Orai1 pore residues control CRAC channel inactivation independently of calmodulin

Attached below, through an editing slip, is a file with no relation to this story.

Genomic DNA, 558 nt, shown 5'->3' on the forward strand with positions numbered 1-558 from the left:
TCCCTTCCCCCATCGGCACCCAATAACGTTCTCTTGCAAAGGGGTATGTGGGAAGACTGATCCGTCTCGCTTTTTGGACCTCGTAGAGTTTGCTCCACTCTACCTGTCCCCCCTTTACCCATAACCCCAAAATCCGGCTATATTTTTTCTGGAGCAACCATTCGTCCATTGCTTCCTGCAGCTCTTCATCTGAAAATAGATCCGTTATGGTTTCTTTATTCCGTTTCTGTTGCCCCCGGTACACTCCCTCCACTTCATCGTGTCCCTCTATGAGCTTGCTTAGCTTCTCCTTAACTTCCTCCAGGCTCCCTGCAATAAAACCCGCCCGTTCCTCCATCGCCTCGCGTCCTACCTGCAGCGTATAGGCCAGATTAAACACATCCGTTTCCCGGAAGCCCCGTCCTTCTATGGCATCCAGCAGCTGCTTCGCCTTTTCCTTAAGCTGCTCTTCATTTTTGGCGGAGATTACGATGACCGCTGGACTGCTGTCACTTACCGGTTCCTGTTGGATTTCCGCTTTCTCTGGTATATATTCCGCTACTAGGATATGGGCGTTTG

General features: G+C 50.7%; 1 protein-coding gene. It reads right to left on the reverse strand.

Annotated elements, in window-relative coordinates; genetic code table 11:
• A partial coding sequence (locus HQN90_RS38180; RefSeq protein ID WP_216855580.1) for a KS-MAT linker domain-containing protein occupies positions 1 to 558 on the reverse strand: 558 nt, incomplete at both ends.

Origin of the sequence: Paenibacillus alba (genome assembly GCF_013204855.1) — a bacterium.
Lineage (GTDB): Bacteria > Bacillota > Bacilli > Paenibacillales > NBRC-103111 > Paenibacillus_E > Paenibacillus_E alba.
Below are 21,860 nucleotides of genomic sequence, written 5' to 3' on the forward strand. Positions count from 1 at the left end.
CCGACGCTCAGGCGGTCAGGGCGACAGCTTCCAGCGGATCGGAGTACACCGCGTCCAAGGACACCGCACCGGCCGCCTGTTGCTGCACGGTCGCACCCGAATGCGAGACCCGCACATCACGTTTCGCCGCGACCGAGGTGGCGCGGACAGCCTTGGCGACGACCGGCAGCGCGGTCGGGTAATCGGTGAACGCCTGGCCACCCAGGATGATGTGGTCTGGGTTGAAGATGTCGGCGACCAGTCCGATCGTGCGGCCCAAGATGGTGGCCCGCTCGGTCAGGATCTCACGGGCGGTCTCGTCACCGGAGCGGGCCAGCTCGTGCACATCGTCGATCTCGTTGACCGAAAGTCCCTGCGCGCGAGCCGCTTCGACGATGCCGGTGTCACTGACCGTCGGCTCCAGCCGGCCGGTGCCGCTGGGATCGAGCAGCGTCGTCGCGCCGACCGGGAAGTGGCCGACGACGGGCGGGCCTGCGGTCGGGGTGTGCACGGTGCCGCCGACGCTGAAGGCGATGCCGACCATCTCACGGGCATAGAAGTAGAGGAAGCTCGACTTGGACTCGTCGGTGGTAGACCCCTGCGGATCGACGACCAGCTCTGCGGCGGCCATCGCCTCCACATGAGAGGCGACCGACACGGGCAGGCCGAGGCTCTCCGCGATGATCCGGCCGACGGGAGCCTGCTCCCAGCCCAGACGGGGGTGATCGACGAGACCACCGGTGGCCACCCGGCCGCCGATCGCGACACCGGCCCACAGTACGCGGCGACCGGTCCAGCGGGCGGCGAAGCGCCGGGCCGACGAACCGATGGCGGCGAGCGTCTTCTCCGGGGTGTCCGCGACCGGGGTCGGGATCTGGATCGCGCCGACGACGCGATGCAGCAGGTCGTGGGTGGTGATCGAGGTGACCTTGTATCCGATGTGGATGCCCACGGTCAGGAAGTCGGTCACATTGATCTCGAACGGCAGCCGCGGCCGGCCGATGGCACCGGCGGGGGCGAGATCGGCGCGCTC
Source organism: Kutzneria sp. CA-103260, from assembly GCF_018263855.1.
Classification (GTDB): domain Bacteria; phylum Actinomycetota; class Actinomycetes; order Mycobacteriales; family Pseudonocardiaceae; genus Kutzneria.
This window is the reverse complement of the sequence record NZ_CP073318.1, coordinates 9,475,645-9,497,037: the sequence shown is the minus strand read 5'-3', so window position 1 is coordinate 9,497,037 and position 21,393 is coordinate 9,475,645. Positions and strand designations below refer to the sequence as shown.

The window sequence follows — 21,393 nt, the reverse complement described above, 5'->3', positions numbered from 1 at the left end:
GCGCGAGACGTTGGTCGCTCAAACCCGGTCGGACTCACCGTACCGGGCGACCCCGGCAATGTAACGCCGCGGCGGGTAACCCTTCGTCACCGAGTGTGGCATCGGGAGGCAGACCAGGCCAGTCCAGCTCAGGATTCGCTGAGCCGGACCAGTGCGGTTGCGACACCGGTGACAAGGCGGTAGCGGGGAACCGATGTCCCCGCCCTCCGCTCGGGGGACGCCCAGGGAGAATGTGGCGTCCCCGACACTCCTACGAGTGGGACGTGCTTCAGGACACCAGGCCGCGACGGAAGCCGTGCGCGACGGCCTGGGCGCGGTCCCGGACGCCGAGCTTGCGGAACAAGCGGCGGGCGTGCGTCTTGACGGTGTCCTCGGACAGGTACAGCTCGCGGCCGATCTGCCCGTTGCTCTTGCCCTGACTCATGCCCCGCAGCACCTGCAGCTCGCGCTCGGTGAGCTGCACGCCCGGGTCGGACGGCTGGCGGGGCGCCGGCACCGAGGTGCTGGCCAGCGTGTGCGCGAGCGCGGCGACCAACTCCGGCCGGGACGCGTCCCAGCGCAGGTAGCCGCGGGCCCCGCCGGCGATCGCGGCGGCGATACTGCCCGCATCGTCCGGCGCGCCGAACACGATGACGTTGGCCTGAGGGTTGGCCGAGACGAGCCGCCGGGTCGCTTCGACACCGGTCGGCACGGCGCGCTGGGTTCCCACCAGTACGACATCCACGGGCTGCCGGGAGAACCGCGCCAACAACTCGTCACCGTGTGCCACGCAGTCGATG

Ca(2+)-dependent inactivation (CDI) is a key regulator and hallmark of the Ca(2+) release-activated Ca(2+) (CRAC) channel, a prototypic store-operated Ca(2+) channel. Although the roles of the endoplasmic reticulum Ca(2+) sensor STIM1 and the channel subunit Orai1 in CRAC channel activation are becoming well understood, the molecular basis of CDI remains unclear. Recently, we defined a minimal CRAC activation domain (CAD; residues 342-448) that binds directly to Orai1 to activate the channel. Surprisingly, CAD-induced CRAC currents lack fast inactivation, revealing a critical role for STIM1 in this gating process. Through truncations of full-length STIM1, we identified a short domain (residues 470-491) C-terminal to CAD that is required for CDI. This domain contains a cluster of 7 acidic amino acids between residues 475 and 483. Neutralization of aspartate or glutamate pairs in this region either reduced or enhanced CDI, whereas the combined neutralization of six acidic residues eliminated inactivation entirely. Based on bioinformatics predictions of a calmodulin (CaM) binding site on Orai1, we also investigated a role for CaM in CDI. We identified a membrane-proximal N-terminal domain of Orai1 (residues 68-91) that binds CaM in a Ca(2+)-dependent manner and mutations that eliminate CaM binding abrogate CDI. These studies identify novel structural elements of STIM1 and Orai1 that are required for CDI and support a model in which CaM acts in concert with STIM1 and the N terminus of Orai1 to evoke rapid CRAC channel inactivation.